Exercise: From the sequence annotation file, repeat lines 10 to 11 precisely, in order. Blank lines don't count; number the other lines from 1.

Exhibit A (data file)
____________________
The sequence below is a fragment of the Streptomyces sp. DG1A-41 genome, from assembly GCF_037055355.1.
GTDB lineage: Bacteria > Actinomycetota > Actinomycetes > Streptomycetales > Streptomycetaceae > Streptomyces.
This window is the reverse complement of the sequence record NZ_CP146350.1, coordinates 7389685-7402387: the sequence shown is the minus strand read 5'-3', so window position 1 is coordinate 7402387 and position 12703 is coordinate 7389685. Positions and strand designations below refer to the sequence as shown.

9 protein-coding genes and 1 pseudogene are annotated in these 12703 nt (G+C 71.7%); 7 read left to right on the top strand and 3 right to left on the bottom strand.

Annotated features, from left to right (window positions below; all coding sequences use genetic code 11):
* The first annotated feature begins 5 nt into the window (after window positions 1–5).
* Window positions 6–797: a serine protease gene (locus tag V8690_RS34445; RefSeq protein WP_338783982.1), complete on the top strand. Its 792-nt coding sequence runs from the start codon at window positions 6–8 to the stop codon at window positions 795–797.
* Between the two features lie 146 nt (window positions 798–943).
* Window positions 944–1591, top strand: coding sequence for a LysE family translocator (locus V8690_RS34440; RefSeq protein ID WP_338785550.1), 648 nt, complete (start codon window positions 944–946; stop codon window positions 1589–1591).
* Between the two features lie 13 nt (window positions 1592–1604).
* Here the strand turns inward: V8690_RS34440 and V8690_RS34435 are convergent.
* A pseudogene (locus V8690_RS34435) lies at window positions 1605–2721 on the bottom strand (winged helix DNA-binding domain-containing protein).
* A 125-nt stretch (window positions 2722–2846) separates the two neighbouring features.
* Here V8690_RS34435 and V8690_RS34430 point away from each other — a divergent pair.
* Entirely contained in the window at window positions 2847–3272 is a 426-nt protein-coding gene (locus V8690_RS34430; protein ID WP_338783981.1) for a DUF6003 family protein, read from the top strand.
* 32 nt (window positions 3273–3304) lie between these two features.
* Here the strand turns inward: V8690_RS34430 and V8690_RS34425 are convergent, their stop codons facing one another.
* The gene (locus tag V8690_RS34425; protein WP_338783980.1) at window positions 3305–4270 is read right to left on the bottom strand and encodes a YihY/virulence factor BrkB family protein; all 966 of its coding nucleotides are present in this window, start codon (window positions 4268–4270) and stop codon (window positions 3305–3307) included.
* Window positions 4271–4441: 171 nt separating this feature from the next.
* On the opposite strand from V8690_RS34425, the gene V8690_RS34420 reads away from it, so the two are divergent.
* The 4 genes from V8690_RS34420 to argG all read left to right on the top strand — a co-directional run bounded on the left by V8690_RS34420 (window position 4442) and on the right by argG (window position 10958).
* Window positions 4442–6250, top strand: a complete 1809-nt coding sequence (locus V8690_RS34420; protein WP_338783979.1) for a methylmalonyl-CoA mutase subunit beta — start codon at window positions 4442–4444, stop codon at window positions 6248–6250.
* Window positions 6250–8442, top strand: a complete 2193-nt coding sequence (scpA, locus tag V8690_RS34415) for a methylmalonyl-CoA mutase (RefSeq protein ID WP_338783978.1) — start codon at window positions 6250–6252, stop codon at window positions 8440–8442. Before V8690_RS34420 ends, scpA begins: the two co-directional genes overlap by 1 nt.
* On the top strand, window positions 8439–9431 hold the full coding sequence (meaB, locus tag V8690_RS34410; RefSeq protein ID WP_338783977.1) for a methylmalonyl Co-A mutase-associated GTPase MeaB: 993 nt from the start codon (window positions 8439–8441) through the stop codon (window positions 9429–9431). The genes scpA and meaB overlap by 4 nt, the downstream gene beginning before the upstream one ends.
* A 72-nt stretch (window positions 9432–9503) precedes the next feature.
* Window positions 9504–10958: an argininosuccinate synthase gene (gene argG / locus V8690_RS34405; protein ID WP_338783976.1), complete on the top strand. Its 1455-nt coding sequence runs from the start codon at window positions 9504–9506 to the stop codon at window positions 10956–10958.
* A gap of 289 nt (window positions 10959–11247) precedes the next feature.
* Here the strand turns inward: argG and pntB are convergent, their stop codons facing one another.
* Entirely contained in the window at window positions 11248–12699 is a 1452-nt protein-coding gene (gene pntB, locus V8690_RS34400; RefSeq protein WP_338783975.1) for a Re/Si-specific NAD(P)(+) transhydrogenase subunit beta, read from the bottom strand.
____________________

* Between the two features lie 13 nt (window positions 1592–1604).
* Here the strand turns inward: V8690_RS34440 and V8690_RS34435 are convergent.